As the City races to demolish nearly 1,500 feet of runway at Santa Monica Airport in an attempt to cripple jet operations, the country’s largest aviation business organization is making an urgent plea to halt the construction.

The difference in runway length would lead to a near-total ban on jets at SMO, according to new court documents filed by the National Business Aviation Association (NBAA).  Up to 95.8 percent of current jet operations would no longer be possible and 37.6 percent of turboprop operations, according to estimates. That’s a total of 17,000 annual flights that would relocate to other airports.

This week, the NBAA has filed a motion with the U.S. Court of Appeals in Washington, D.C. for a stay and an injunction on the project. The NBAA has asked the court to review an unprecedented settlement between the City and the FAA to shorten the runway to 3,500 feet and eventually allow SMO to close in 2029.

“Multiple businesses that are based at SMO and those headquartered in its vicinity, provide employment for thousands from the surrounding area,” The NBAA’s western representative Stacy Howard said in a statement. “Curtailing aviation access to this vital airport would terribly impact them and hurt Santa Monica’s economy.”

After years of litigation over the future of SMO, the City Council and the FAA announced an unprecedented settlement agreement in January that dissolved all lawsuits and contracts between the two sides by Dec. 31, 2028, effectively allowing SMO to close on that date.  The consent decree also allowed the City to shorten the runway and take over airport services and fuel sales.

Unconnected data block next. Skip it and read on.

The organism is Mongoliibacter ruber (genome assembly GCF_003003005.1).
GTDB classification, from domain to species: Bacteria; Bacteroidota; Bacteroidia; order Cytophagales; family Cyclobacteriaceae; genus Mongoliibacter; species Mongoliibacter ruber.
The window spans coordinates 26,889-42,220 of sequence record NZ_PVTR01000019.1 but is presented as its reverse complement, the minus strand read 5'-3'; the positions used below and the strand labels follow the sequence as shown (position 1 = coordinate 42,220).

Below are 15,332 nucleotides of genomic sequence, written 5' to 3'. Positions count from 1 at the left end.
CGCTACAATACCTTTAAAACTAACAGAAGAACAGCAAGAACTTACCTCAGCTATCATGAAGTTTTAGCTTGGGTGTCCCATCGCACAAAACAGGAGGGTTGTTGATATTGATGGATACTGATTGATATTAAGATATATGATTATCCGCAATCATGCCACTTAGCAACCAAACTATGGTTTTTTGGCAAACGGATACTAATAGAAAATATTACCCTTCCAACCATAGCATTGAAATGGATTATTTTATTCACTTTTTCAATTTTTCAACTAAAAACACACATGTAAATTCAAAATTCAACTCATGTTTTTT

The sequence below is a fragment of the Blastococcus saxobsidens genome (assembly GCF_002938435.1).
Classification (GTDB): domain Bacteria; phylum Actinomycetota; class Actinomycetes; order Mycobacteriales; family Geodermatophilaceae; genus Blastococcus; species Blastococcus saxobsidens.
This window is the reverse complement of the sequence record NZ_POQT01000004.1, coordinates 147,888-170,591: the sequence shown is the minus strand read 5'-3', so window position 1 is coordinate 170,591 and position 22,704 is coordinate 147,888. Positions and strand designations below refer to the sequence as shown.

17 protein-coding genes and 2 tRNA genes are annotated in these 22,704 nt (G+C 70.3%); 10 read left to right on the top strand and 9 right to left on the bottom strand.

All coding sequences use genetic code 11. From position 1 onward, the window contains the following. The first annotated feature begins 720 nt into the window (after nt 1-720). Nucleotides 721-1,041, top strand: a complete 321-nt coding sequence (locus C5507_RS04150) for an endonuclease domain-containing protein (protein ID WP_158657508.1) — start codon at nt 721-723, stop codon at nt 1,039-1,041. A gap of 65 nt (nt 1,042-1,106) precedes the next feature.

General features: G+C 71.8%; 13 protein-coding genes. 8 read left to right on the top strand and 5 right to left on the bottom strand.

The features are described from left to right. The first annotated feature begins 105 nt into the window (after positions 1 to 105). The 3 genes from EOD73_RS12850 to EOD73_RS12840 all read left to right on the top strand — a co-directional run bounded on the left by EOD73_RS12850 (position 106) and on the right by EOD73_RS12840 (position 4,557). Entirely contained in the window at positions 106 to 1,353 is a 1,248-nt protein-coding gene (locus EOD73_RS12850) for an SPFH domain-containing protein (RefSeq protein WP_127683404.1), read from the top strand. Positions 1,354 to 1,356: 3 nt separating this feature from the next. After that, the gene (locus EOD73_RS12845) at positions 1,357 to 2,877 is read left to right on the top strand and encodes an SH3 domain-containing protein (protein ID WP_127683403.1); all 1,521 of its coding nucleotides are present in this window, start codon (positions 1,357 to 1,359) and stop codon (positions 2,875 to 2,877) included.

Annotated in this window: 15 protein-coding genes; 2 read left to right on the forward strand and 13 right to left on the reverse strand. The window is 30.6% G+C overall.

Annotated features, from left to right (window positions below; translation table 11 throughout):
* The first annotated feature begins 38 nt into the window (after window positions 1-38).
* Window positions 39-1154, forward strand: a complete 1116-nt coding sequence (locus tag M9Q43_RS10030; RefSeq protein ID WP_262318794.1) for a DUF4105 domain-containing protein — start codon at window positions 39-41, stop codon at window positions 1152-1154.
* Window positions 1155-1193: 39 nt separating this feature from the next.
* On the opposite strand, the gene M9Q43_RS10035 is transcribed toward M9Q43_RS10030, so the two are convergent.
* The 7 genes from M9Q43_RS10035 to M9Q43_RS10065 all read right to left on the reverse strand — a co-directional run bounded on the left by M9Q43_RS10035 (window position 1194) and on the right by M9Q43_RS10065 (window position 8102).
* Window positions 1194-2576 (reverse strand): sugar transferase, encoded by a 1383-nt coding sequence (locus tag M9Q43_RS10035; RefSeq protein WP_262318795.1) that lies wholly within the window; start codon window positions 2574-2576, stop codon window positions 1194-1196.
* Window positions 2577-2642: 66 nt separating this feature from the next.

Last week, the City Council approved a contract to begin the design phase of work to shorten the runway from 4,900 feet, including an interim option that would shorten the length immediately by simply changing the striping. The consultants are scheduled to produce concepts to show the Council by this spring with a goal of construction by the fall. The Council ultimately hopes to demolish any excess pavement near the landing strip to make changes difficult to reverse.

“We believe the NBAA’s objections are without merit and are moving ahead with our Consent Decree commitments,” Mayor Ted Winterer said in an email to the Daily Press.

In court documents, the NBAA argues the FAA did not follow its own guidelines when reaching a settlement with the City.  Among the guidelines, the NBAA argues the FAA should have examined the environmental impact of shifting jet traffic to other airports.  In addition, the agreement may have been subject to consultation from the Department of Defense, which has an interest in airport capabilities in the case of war or national emergency.

“By spearheading this action to restrict, and ultimately close, a significant and vital Southern California airport, the FAA failed to abide by its own mandate to defend national aviation infrastructure,” NBAA’s CEO Steve Brown said.

Other parties to the petition include the Santa Monica Airport Association (SMAA), aircraft maintenance facilities Bill’s Air Center, Inc. and Kim Davidson Aviation, Inc., Redgate Partners, LLC and Wonderful Citrus, LLC.